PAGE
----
Michael A. Taylor typically spends his winters in Florida. He’s spending a chunk of this December in the Dominican Republic, where he is playing winter ball.

Taylor knew at the end of a dismal offensive season he wanted to do extra work in the offseason. The plan was for him to get with hitting coach Kevin Long.

An idea came up: What about winter ball?

Taylor was reluctant at first. He’s entering his age-28 season with five years in the major leagues behind him. Going to winter ball is atypical for such a player.

But, there’s a lot to fix. Taylor’s voluminous strikeout rate and lack of overall contact have undermined his plethora of other abilities. The Nationals need him to make more contact so he can also be a problem on the basepaths. Taylor stole 24 bases in 2018.

The Nationals don’t expect him to be is a .300 hitter. Anything close to the .270 Taylor hit in 2017 would be more than fine. 

“Hopefully he hones down in his swing and puts the ball in play and help us out a lot,” manager Davey Martinez said. 

Martinez sees a path for Taylor to play quite a bit. Victor Robles will need breaks. Adam Eaton will need breaks. Juan Soto … not so much. But, that leaves room for Taylor to tag some starts as well as certain spot usage later in games defensively or on the bases. If his swing is improved, all the better for the Nationals. 

What is Corbin bringing?

Arizona manager Torey Lovullo watched Corbin for two seasons. What he saw was someone who adopted the gameplan born of analytics, added an effective off-speed pitch while shelving another, then turned into one of the top left-handed starters in baseball. 

“I think he was sent to the bullpen [earlier],” Lovollo said. “In '17 he started to develop a lot of confidence in a couple different pitches that he was landing at any time. And that's all that hard work that he's putting in behind the scenes to make good things happen.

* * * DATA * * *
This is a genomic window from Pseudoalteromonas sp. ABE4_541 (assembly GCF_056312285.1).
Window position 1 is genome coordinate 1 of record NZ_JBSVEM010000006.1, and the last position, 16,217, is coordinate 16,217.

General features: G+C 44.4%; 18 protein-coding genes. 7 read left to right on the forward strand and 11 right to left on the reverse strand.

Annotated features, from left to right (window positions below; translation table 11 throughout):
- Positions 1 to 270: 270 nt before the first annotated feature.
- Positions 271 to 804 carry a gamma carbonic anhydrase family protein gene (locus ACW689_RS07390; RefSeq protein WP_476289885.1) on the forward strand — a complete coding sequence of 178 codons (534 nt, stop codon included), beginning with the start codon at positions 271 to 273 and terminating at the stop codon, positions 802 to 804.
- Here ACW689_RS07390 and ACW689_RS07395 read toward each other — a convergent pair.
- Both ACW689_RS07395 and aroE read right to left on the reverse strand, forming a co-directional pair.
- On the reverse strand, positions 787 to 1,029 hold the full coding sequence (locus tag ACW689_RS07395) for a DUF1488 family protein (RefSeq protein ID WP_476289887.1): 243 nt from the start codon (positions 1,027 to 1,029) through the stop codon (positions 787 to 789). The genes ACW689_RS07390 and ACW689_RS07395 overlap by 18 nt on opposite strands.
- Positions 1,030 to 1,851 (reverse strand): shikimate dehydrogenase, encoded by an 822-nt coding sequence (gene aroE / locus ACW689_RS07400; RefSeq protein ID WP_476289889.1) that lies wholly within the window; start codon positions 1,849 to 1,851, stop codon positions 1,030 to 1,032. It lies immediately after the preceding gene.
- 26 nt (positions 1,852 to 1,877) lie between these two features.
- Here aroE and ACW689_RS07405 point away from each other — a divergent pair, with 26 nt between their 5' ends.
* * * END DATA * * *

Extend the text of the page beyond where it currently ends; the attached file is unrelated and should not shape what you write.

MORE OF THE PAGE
“He believed in scouting reports. He believed in pitching plans that we put in place. And he was starting to have a lot of success that he carried over into 2018.

“When I first met Patrick, he had a lot on his mind. He was frustrated by a lot of things and maybe being a little bit misunderstood. I encouraged him to be himself and trust those around him. He did that. He had a couple of pitching coaches and really good catching corps that he developed a strong relationship with. And you could see it yielded very, very good results.

“So Washington is getting a very special player. We're going to miss him in Arizona. We knew that was a strong possibility that was going to happen.”

Interesting to hear is Lovullo suggesting Corbin wasn’t all-in with what analytics were saying about pitch selection. That changed after further conversations with the coaching staff. So did his results.

“I think at the beginning when we were bringing some new normals into the organization, the start of the '17 -- more specifically, in Spring Training '17, he was kind of resisting it and he was going to rely on some of the things that he was good at that worked prior to that point in his career,” Lovullo said. “But the more he trusted and began to develop relationships with very important people inside of that, inside of that pitching room, he started to see some really good results.

“So I know that, like I said, he delivered the pitches. He made all good things happen by him going on the mound and dialing it up. But he went out there with a lot of confidence, had a great plan in follow-up. Took some time for him to develop that relationship, and it became very powerful.”